StockBeat: Maersk Steers Toward Calmer Waters

This post was originally published on this site — How does a company come out of a pandemic that is likely to disrupt its business model with higher profit expectations than when it went into it?

The answer, in the case of Danish shipping giant AP Moeller-Maersk (CSE:MAERSKa), is reduced competition. In contrast to 2008, when the last great crisis wrongfooted an industry that had bet on an endless expansion of global seaborne trade, the shipping market is more concentrated, allowing industry heavyweights such as Maersk to keep a high degree of pricing power.

According to the International Transport Forum, an arm of the OECD, major shipping companies cut 20% of Trans-Pacific sailings in the second quarter and 30% of Far East-Europe sailings, ensuring that freight rates remained generally stable and ensuring that ports and importers took as much of the financial strain as possible.  Sympathetic regulation has helped: the European Commission earlier this year extended until 2024 a partial waiver on antitrust rules that allow Maersk and its competitors to share capacity.

In addition, the present crisis comes at a time when lenders, especially in Europe, are still working off the hangover of the last shipping boom, unwilling to finance all but the most reliably profitable new capacity. There is no new fleet of almost-finished freighters all-but ready to hit the market. Order deferrals and cancellations are likely to ensure that the 5% rise in capacity that was expected at the start of 2020 doesn’t materialize.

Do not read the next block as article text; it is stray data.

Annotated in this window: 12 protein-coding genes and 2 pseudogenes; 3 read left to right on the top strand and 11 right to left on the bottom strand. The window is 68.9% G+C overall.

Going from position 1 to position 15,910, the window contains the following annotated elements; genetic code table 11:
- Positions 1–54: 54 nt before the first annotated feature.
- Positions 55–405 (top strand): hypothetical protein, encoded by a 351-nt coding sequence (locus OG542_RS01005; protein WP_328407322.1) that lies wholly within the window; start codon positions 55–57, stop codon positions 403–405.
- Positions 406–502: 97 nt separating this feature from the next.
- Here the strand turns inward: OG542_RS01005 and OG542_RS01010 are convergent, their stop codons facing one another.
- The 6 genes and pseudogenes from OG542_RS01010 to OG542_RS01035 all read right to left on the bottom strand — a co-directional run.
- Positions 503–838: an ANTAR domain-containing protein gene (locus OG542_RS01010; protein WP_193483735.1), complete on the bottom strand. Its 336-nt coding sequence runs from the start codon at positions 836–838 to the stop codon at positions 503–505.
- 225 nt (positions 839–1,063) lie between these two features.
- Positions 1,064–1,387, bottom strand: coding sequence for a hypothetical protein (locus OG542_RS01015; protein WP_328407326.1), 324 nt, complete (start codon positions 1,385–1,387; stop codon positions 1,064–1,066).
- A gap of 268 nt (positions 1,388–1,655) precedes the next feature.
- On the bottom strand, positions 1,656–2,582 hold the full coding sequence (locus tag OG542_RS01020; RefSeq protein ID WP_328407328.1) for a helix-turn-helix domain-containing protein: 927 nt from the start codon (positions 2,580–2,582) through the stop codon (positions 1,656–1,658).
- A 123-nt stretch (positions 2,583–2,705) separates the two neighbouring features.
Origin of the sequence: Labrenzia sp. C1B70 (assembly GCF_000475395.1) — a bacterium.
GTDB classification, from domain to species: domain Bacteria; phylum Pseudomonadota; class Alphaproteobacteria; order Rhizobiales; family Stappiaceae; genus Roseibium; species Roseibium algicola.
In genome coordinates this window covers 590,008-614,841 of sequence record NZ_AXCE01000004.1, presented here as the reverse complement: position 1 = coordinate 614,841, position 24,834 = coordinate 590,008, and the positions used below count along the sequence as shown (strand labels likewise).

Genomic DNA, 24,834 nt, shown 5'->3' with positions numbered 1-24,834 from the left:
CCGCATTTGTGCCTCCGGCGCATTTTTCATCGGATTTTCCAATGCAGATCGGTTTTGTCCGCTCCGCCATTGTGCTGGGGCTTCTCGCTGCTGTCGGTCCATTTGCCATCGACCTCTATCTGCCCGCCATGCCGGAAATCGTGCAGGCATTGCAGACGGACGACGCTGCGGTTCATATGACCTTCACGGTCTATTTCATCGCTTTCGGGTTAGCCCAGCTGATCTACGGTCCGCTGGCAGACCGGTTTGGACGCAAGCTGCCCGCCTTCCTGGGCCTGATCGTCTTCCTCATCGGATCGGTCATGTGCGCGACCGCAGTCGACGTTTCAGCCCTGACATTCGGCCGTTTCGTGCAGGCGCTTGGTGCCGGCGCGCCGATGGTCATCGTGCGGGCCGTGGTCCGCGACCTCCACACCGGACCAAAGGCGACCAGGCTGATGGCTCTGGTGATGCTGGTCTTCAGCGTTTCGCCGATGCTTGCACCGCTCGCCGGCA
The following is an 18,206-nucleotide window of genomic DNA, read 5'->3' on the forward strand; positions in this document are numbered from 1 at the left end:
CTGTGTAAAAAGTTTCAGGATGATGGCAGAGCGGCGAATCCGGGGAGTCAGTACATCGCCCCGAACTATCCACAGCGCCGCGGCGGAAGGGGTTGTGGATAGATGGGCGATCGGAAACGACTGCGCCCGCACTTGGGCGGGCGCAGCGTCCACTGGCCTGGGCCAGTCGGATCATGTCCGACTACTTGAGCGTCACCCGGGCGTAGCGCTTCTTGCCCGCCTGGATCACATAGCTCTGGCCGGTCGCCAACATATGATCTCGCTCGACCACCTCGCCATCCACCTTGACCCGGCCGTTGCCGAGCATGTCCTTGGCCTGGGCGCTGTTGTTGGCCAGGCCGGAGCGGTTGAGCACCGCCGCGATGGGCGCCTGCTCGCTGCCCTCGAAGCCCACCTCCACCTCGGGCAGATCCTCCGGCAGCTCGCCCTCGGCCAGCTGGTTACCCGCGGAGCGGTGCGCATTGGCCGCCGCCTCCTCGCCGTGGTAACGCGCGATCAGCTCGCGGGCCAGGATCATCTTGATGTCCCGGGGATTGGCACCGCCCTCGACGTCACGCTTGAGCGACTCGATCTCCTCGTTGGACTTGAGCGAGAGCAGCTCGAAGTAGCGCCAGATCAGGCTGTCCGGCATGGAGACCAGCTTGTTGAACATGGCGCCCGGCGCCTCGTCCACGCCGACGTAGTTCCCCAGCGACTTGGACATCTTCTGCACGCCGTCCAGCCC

As a result of all this, the Baltic Exchange Dry Index, a measure of freight shipping costs, may have plumbed a five-year low in May but has rebounded more than fourfold since to be comfortably above its five-year average.

Even so, the extent of Maersk’s ability to withstand the obvious pressure surprised the market on Wednesday.  Maersk stock rose 4.8% to its highest since December after the company not only reported earnings before interest, tax, depreciation and amortization at $1.7 billion– nearly 10% above expectations – but also reinstated its guidance for the year at a level above the initial estimates that it withdrew in the spring due to the pandemic.

The company now expects EBITDA of between $6 and $7 billion, compared to an initial forecast of $5.5 billion. Inevitably, it’s warning that the pandemic still represents a “significant uncertainty”, but actions speak louder than words: the company spent over 85% of free cash flow in the first half of the year on share buybacks, dividends and acquisitions. That hardly qualifies as hunkering down for hard times ahead.

It would be premature to see in this a sign of life for the world economy as it emerges from the pandemic. The post-2008 glut, the struggle with an internal reorganization that saw it split from unrelated oil drilling activities and, most of all, the course of U.S trade policy have all had more of an influence on Maersk at various points in time.

What it does signal, pretty clearly, is that a company that lost two-thirds of its value over the last five years has found the answer to its biggest problems and is sailing into calmer waters.